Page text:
The Supreme Court in Karelia, a republic in north west Russia, outlawed the activity of the Russian National Union (RNU), the largest Neo-Nazi organization in Russia. Karelia is the third republic in the Russian provinces which has taken this action.
Agnes Burdova, the publisher of the Slovak version of 'Mein Kampf', was accused by the Attorney-General of supporting a movement which denies civil rights and individual freedom. If found guilty, Burdova is expected to receive 8 years imprisonment.
Following a struggle and pressure from Jewish organizations and human rights activists, two anti-Semitic newspapers were closed - 'Za Vilnu Ukrainu' in Lvov and 'Dzhereltze' in Kharkov. The latter was closed by court order. This is the first time in Ukraine the prosecutor won over an anti-Semitic element and caused the closure of a newspaper.
On 12 January, the court in Liepaja convicted Guntars Landmanis, a publisher of the anti-Semitic magazine 'Patriots', of incitement to racism and sentenced him to 8 months in prison.
On 18 January, a ceremony was held in the foreign language library in Moscow to inaugurate a memorial for Raoul Wallenberg. The memorial contained a plaque in memory of Wallenberg praising his brave actions in rescuing tens of thousands of Jews during the Second World War. The date of Wallenberg's death does not appear on the memorial.
In a ceremony held in "Yad Vashem", the Chinese diplomat Feng-Shan Ho who passed away three years ago was granted the title of 'Righteous Gentile'. The diplomat's children accepted the certificate and the medal in his name. Feng-Shan Ho was the Consul-General of China in Vienna from 1938 to 1940. He decided of his own accord to issue visas to Shanghai to Jews who had to present a visa to the German authorities in order to leave Austria. His secret was revealed only after his death.
Hungary's Jewish Confederation protested the appeal of MIEP - a Hungarian radical right-wing movement - to hold a retrial of Laszlo Bardossy. Bardossy was the head of the Hungarian government during the Second World War and was executed for war crimes and involvement in the death of hundreds of thousands of Jews. The MIEP leader defined the sacrifice of the life of Bardossy as the cornerstone for the construction of a new Hungary. The Radical Right has been trying for ten years to purge the name of Bardossy but this is the first time they have taken official action to this end.
A statue of Marshal Ion Antonescu, the Romanian ruler during the Second World War and an ardent supporter of the Nazis, is to be erected in Bacau. Antonescu was responsible for the death of over 250,000 Romanian Jews who perished during the period of his rule.
Commemoration of Holocaust Day
In several European countries (Germany, Britain, France, Belgium, the Netherlands, Sweden, Lithuania and Poland), Holocaust Day was marked on 27 January, the day the Auschwitz concentration camp was liberated by the Allies in 1945. In all the countries, except Germany, this was the first time the memorial day was celebrated. In Germany, it was celebrated for the third time.
On 26 January, a special session of the German parliament sat to mark the 56th anniversary of the liberation of the Auschwitz concentration camp by the Allies. During the session, President Johannes Rau delivered a speech and warned that Germany must not allow the Radical Right to once again come to power.
On 27 January, the main ceremony in Germany was held near the Reichstag building in the center of Berlin, at a site where a memorial to the Holocaust of European Jewry will be constructed. Thousands of people attended. Additional ceremonies were held throughout Germany. All flags flying over official institutions were lowered to half mast to mark Remembrance Day. Demonstrations against anti-Semitism were also held in Berlin. The Jewish community in Berlin held a meeting of Auschwitz survivors from all over Germany.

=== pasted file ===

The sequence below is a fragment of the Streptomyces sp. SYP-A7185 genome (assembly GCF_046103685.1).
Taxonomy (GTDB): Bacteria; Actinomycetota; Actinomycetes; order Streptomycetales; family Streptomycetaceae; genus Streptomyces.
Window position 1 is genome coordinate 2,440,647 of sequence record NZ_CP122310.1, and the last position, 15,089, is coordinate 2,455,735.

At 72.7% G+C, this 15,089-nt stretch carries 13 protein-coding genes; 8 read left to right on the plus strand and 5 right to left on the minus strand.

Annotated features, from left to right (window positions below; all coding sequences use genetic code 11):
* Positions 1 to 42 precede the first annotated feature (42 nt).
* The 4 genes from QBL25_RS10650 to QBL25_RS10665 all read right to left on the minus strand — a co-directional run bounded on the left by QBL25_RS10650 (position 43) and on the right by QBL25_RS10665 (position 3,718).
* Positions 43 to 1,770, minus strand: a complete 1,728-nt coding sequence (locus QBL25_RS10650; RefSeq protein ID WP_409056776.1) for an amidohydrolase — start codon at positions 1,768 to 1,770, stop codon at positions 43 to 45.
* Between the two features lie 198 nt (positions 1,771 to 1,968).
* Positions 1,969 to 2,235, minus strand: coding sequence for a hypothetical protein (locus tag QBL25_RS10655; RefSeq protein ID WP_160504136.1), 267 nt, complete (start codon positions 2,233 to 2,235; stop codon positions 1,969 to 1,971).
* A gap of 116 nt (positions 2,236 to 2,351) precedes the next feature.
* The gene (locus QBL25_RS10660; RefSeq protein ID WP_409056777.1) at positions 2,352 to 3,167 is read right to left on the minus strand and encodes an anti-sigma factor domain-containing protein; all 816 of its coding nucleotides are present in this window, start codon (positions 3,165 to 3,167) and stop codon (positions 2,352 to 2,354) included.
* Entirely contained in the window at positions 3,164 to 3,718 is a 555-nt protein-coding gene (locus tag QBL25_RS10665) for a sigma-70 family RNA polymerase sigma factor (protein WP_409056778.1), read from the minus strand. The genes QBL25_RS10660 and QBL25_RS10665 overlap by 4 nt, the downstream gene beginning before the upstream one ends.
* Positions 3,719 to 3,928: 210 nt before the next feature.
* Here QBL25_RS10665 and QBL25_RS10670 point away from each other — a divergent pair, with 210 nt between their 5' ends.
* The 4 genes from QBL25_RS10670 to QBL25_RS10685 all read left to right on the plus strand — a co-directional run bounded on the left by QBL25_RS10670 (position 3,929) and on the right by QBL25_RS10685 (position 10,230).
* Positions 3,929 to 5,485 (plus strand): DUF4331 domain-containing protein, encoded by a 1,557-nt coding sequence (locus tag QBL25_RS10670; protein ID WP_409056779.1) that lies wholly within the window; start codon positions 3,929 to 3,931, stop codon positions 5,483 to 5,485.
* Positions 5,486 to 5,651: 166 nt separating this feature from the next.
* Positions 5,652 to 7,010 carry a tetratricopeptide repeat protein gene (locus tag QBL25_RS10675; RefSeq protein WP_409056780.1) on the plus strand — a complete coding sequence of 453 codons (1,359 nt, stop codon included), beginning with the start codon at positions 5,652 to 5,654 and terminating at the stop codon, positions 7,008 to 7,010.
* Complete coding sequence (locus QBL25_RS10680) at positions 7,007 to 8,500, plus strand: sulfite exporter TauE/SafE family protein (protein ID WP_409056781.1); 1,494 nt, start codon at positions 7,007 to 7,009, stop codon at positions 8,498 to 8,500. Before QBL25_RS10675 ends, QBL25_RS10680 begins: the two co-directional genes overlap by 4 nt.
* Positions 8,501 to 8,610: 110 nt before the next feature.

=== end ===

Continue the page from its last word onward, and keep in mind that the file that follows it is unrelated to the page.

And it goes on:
For the first time, the British government decided to mark the liberation of Auschwitz. This event took place in the shadow of diplomatic disputes and a protest by individuals and Jewish organizations against the British for expanding the framework of the Remembrance Day events to also include a reference to the tragedies of other nations. The main ceremony was held in Westminster, with the participation of Prime Minister Tony Blair, Chief Orthodox Rabbi of the Jewish community Jonathan Zachs and in the presence of Prince Charles who represented the Royal Family. Prince Charles also lit a candle in memory of the victims. Among the invited guests were survivors and representatives of all British political parties.
The British Secretary of State for the Home Department, Jack Straw, said Britain would try to educate the future generation to learn the necessary lessons from the Holocaust, 'as we are all partners in the war against racism, discrimination, cruelty and genocide'. The British education system devoted a week's study to the subject of the Holocaust and throughout the country various memorial ceremonies were held, with the participation of survivors, intellectual and various community leaders. The government has established a special website on the subject.
On the occasion of Holocaust Day, the Leicester municipal council decided to symbolically lift the 1231 ban on the Jews which prohibited them from living in the city.
Remembrance Day for Nazi victims was marked in Italy for the first time. The President of the Chamber of Deputies Luciano Violante called on Italians to remember Italy's responsibility in the Holocaust. He recalled the deportation of more than 7000 Italian Jews and the shame of the legislation of racial laws which the House of Representatives approved in 1928. President of the Senate Nicola Mancino criticized what he called the 'weakness of the civilian reaction' during the period when the racial laws were approved 'which paved the way for terrible actions'.
To mark the day the Auschwitz concentration camp was liberated, some 1000 Auschwitz survivors and relatives of the death camp's victims gathered and marched along the railway line from the camp gate, in memory of the one and a half million people who lost their lives there.
Memorial ceremonies were held to mark the deportation of the Jews of the Opera quarter in Marseilles as part of the annual commemoration of the deportation of Marseilles' Jews. The local press noted that in light of the anti-Semitic incidents of recent months, it was necessary to recall that tragic period.
Source: Israeli Foreign Ministry